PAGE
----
Companion to East Timor - Carnation Revolution

Carnation Revolution

Portugal had joined the European Free Trade Association in 1959. As a condition of joining, it had until 1974 (fifteen years) to liberalise its tariff restrictions. Wealthy Portuguese conglomerates that focused on the European market were rethinking the merits of retaining the African colonies. The move towards integration with Europe was being hamstrung by the effort of sustaining its colonial wars, which had broken out in 1961 in Angola, Mozambique and Guinea-Bissau. Portugal, the poorest state in Western Europe, remained a close US ally. Its Atlantic islands gave it a strategic influence over the central and south Atlantic sea lanes, which were militarily important, and the Cape sea lanes, which were vital to the tankers that carried most of Europe's oil supplies from the Middle East. Portugal was the preferred abode of some ex-Nazis, former dictators such as Fulgencio Batista of Cuba, and exiled monarchs such as Umberto II of Italy and Infante Juan of Spain.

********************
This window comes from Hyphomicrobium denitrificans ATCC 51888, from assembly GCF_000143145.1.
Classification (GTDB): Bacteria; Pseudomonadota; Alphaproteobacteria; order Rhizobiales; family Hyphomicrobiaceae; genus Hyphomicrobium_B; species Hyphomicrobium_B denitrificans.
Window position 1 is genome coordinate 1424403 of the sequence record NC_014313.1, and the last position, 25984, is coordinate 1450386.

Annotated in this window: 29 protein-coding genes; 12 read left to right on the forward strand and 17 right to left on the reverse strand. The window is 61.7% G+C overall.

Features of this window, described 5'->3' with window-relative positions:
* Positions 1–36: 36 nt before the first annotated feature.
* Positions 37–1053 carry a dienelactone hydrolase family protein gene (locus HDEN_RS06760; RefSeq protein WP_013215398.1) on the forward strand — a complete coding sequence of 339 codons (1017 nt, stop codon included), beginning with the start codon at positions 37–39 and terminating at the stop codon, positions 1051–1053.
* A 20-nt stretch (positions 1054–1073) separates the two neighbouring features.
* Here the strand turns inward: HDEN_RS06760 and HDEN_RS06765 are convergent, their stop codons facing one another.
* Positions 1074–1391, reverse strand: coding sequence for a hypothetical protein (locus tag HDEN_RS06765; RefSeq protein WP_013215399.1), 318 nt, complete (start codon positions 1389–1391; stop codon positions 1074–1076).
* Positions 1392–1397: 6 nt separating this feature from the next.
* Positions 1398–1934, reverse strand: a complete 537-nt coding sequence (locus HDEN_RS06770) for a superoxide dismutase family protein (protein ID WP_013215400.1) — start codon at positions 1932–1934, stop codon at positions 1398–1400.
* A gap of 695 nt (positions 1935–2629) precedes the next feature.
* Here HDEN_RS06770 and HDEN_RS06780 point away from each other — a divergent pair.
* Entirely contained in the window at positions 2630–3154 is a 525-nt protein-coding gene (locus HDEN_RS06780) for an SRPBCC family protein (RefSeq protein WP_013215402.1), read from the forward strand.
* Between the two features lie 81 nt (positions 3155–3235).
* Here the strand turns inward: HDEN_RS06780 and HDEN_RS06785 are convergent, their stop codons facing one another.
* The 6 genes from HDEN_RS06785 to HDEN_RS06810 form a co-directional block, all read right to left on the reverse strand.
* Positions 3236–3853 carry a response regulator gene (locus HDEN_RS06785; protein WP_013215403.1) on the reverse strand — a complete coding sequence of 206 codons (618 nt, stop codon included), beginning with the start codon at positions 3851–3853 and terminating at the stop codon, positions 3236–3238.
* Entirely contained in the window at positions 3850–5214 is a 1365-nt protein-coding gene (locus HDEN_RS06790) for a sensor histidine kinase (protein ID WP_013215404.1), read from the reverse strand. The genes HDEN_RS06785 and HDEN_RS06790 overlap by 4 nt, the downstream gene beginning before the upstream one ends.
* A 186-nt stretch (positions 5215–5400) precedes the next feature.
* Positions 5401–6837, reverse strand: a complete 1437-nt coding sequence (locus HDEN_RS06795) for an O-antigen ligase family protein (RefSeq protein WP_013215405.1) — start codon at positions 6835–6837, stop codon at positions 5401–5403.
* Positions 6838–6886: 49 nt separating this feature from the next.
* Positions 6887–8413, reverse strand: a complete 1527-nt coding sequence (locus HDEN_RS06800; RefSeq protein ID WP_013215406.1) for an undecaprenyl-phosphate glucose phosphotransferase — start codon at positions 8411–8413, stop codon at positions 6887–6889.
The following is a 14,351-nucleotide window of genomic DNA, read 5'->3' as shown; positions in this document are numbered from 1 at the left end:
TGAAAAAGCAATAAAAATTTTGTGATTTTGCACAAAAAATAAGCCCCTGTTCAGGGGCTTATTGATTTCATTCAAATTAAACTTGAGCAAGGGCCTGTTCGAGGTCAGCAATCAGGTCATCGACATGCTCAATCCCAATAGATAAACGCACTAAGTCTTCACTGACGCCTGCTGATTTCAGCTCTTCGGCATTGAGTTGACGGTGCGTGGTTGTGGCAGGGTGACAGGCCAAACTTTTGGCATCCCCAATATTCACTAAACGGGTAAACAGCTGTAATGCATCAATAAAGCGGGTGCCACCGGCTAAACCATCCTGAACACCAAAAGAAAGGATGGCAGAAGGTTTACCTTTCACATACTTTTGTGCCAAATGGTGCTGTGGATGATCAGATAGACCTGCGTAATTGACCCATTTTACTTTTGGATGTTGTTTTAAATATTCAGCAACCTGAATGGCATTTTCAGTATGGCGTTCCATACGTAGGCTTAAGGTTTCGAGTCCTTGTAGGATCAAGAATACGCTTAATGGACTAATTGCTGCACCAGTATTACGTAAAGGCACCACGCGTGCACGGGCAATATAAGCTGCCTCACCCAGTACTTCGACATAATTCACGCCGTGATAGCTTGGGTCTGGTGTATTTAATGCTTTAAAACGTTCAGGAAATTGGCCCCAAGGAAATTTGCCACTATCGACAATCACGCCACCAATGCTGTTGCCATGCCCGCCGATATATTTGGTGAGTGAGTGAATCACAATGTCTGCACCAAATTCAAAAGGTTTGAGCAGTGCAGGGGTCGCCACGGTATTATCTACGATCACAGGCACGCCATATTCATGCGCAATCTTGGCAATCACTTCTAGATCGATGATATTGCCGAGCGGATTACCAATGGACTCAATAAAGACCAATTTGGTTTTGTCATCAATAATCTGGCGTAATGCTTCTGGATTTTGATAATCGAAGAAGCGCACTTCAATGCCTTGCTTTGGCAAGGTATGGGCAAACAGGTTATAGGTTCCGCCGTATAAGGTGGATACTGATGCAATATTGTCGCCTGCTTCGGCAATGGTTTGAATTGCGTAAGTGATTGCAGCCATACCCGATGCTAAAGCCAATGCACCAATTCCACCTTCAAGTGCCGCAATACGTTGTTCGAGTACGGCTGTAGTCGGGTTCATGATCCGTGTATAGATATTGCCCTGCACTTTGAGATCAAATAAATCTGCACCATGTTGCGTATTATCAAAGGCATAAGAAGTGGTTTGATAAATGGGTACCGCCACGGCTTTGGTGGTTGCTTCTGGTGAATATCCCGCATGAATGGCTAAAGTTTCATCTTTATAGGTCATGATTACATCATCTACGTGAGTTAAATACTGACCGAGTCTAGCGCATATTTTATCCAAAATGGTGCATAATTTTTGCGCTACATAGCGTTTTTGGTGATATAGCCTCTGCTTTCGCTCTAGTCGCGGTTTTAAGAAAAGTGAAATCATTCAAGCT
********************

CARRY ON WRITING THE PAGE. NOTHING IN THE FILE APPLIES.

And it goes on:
In 1968, Salazar was incapacitated by a stroke. He was succeeded by Marcello Caetano, who proved unable to alleviate Portugal's economic problems or to win its wars with liberation movements in its African colonies. Portugal's population of eight million was deploying 282,000 troops to fight in colonial territories that were more than 22 times the size of Portugal itself. A US intelligence assessment of the likelihood of success was grim. It said that the outlook was 'continued stalemate: the rebels cannot oust the Portuguese and the Portuguese can contain but not eliminate the rebels.' There was considerable resentment in 1973 when the Caetano dictatorship commissioned militia officers for service in the colonial wars. In February 1974, General Antonio de Spinola, respected by Portuguese troops fighting in its colonial wars, argued in his book 'Portugal and the Future' that there could be no military solution to the wars. This action put him on a collision course with Caetano's leadership. On 25 April 1974, a group of military officers known as the Armed Forces Movement deposed Caetano in what would be known as the Revolution of the Carnations. They disbanded the paramilitary forces, eliminated censorship and abolished the secret police, who were found to have kept files on an estimated three million people (almost 40% of the population). They installed Spinola as president and began negotiating with the African liberation movements. They issued a decree that committed Portugal to a decolonisation process. Spinola resigned from the presidency five months later due to his opposition to rapid independence for the colonies without free referendums.